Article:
Wednesday, 12 March 2008

PR 2.0 bloggers, and the use of Social Media strategies

I find it interesting how the Social Media PR bloggers, most of them working for companies selling related services, use their blogs. When reading it becomes obvious that many posts aim to push for clients or business that they, the bloggers, themselves are a part of. However, the content is not just about the specific interest-to-be-pushed, but part of an informative context regarding a topic. So despite that, I would say most, visitors know that the blogger has an agenda, the material which is presented is often good information on the topic and, at its best, both helpful and insightful; in other words of mutual benefit. Also while discussing ways of utilizing the opportunities that new technology and Social Media brings, the bloggers uses/utilizes those very techniques/approaches in the way the information is presented. Apart from the content of the message, the actual message in itself and how it is presented, also gives one insight into the overall topic area of how to utilize Social Media.

So is it commercial hype and self-interest, why should anyone implement Social Media strategies?
I believe that Social Media can be used, when executed efficiently, to ‘plant’ (links to) information at relevant/strategic positions to increase the targeted publics’ likelihood of pulling our information. In many instances (like when international prospective students are searching for postgraduate courses) it is very difficult, and I would say inefficient, to have a PR strategy which mainly involves pushing information to the public. Being present/visible at strategic places where the public is likely to pull such information, and through Social Media provide a high degree of ‘findability’ of one’s customized information (like a university website), seem to be a much more valid approach in many cases. If the communication and information-acquiring behaviour is changing among various (both consumer and business) stakeholder groups in society, it appear natural that the PR communication strategy and relations with these groups must adapt.

An example
As far as I know, none of the friends I have (who are apart of the same generation as me) are subscribing to any newspaper. As we get older I doubt most of us will start buying newspapers. That does not mean that we (my generation) are uninterested in news or current affairs, but we acquire it in a different way. News websites with written articles, video and images are widely used instead. An online article may trigger an interest to find out more and lead to pulling of information through a Google search or from a relevant forum or a related video on YouTube. This form of information-pulling-behaviour is one example of why a Social Media strategy may be necessary for a company. Another example is of course the same type of information-pulling-behaviour performed by journalists when researching, or trying to find, a story.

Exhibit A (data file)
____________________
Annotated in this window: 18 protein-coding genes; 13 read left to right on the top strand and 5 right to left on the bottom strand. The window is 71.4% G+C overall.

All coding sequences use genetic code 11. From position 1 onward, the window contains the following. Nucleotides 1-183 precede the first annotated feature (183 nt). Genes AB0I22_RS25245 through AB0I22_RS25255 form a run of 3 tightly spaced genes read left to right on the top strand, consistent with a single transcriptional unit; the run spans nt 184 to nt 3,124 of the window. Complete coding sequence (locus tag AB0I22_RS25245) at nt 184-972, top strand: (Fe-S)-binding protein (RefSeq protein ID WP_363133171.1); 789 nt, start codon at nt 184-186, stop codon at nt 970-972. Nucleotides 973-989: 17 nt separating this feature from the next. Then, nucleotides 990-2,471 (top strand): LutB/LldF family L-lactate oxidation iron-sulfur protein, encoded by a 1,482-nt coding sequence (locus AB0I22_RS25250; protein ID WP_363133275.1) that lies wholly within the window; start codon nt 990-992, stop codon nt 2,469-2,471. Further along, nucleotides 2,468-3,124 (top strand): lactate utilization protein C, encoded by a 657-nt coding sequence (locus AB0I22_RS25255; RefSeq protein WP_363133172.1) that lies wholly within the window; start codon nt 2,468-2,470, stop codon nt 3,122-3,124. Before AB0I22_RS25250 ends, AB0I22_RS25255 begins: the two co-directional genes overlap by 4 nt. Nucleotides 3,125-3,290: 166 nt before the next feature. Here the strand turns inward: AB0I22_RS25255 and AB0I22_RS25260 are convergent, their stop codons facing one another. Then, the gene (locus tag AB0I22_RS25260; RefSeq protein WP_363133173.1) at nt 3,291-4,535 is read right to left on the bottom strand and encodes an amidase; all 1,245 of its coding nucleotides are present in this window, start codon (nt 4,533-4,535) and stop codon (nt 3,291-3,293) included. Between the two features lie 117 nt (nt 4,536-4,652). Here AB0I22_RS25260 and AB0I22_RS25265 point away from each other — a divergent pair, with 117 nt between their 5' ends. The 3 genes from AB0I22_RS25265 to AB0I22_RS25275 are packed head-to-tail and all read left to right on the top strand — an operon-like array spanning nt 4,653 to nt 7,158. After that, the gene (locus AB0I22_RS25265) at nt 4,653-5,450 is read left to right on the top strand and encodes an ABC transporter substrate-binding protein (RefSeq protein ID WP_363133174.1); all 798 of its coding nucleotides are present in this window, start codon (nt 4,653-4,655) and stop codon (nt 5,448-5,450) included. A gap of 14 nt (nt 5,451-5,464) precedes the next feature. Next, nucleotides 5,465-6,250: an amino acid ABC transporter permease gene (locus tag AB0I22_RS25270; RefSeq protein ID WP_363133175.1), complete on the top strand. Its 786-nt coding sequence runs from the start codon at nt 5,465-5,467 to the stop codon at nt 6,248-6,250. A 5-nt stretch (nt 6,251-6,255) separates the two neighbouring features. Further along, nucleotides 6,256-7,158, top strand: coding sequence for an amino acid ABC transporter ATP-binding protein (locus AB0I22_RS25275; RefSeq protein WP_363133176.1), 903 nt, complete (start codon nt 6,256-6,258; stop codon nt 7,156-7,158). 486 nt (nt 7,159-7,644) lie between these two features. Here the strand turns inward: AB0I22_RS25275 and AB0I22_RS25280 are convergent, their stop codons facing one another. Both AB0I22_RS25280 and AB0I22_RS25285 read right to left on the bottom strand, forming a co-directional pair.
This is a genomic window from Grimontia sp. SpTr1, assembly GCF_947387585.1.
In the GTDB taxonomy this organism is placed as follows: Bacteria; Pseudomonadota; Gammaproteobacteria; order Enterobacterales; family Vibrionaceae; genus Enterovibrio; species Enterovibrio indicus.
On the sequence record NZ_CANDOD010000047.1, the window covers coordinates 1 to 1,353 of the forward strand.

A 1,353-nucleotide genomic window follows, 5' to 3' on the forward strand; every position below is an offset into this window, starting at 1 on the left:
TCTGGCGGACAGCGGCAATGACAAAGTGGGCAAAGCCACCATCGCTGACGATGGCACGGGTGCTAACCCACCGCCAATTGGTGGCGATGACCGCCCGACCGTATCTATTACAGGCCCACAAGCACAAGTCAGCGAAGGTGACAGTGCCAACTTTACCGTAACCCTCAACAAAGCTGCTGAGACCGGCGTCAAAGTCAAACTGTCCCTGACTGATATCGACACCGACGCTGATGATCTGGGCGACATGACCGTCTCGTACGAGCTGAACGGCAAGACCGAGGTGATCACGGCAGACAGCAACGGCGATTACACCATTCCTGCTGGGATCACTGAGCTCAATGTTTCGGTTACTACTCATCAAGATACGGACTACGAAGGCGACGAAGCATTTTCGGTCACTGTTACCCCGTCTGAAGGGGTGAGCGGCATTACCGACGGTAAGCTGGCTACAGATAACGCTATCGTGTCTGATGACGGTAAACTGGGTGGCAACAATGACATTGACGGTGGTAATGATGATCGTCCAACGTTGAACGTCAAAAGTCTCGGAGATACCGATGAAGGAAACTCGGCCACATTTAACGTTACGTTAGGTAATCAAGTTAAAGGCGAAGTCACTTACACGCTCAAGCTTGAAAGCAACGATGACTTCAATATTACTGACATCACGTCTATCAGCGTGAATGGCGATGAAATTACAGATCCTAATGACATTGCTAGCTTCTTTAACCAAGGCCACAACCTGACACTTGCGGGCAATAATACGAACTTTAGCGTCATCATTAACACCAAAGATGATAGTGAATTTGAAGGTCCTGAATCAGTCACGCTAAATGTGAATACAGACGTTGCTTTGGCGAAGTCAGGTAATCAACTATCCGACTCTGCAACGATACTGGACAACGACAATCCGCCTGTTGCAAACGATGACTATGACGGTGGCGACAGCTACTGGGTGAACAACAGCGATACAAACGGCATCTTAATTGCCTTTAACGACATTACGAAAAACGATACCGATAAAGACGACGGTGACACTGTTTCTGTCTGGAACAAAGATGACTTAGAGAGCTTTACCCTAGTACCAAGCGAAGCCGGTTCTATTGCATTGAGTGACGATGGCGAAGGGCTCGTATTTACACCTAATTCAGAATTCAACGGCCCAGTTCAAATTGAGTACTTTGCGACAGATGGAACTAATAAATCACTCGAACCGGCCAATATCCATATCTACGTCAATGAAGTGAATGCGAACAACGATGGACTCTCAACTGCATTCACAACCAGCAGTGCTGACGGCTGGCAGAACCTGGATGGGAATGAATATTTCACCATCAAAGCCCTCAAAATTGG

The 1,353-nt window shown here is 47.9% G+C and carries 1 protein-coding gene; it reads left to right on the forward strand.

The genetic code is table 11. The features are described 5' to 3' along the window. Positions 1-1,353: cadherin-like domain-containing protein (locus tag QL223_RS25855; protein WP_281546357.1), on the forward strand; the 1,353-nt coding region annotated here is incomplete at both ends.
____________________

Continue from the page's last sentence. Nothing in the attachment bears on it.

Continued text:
The playing board is changing
The use of this Social Media form of PR approach/strategy, adapting to new information-pulling-behaviour, is certainly not applicable in all campaigns or to reach all stakeholders. However, to say that it is just hype or the same way of getting things done but in a new fancy wrapping, I think, is showing ignorance to the shift from a pushing- to a pulling media climate that fundamentally changes the playing board upon which we as PR practitioners operate. What do you think?


Breeze said...

While I agree that the PR field has to adapt to new technologies I tend to go along with those that approach things with certain reservations. I vividly recall the hype as the all-embracing solution of things. I think the PR field’s main concern today is not whether to reach people through push or pull technology but how to reach certain age groups at all. A mix of approaches is definitely needed. and while I think there’s a certain shift towards new ideas I still believe that there’s an ever growing need to honour the basic values of the human touch.

Mattias said...

I agree that a mix of approaches is necessary and that an interpersonal more ‘intimate’ relationship with key stakeholders is ultimate when achievable. However, in certain contexts, and to be able to reach specific publics at all, I do believe online strategies are an essential tool. As an example: according to an Outsell study, over 51% of IT professionals report that they get their news from press releases in Yahoo and Google news over trade journals. For a PR practitioner trying to reach that (giant) public, not to incorporate online strategies in their campaign, would probably not be a very wise approach. The same goes for reaching the vast amount of people who nowadays read specific forums or blogs to make purchase decisions, find information or news concerning specific interests etc.

I don’t think anyone is claiming that Social Media and online strategies are all-embracing solutions for all problems, but I do believe they are an increasingly important tool for PR professionals in combination with other approaches to reach the desired results.

Sherry said...

Hey Mattias, well done last week! It is a very interesting topic.

Stuart Bruce also posted the topic of "Measuring social media is easy, evaluating it is difficult".

He doubted the effectiveness of evaluating a PR campaign by using AVEs and he criticised it is still being used by some lazy PR practitioners.

His main argument is online groups might be only half of the whole target group. That is, you could not say the campaign is successful by just monitoring online group since a lot of people have no access to internet or online groups could also discuss the issues regarding to the product or services offline.

Another point is we need to make ethical decisions and to be honest to clients.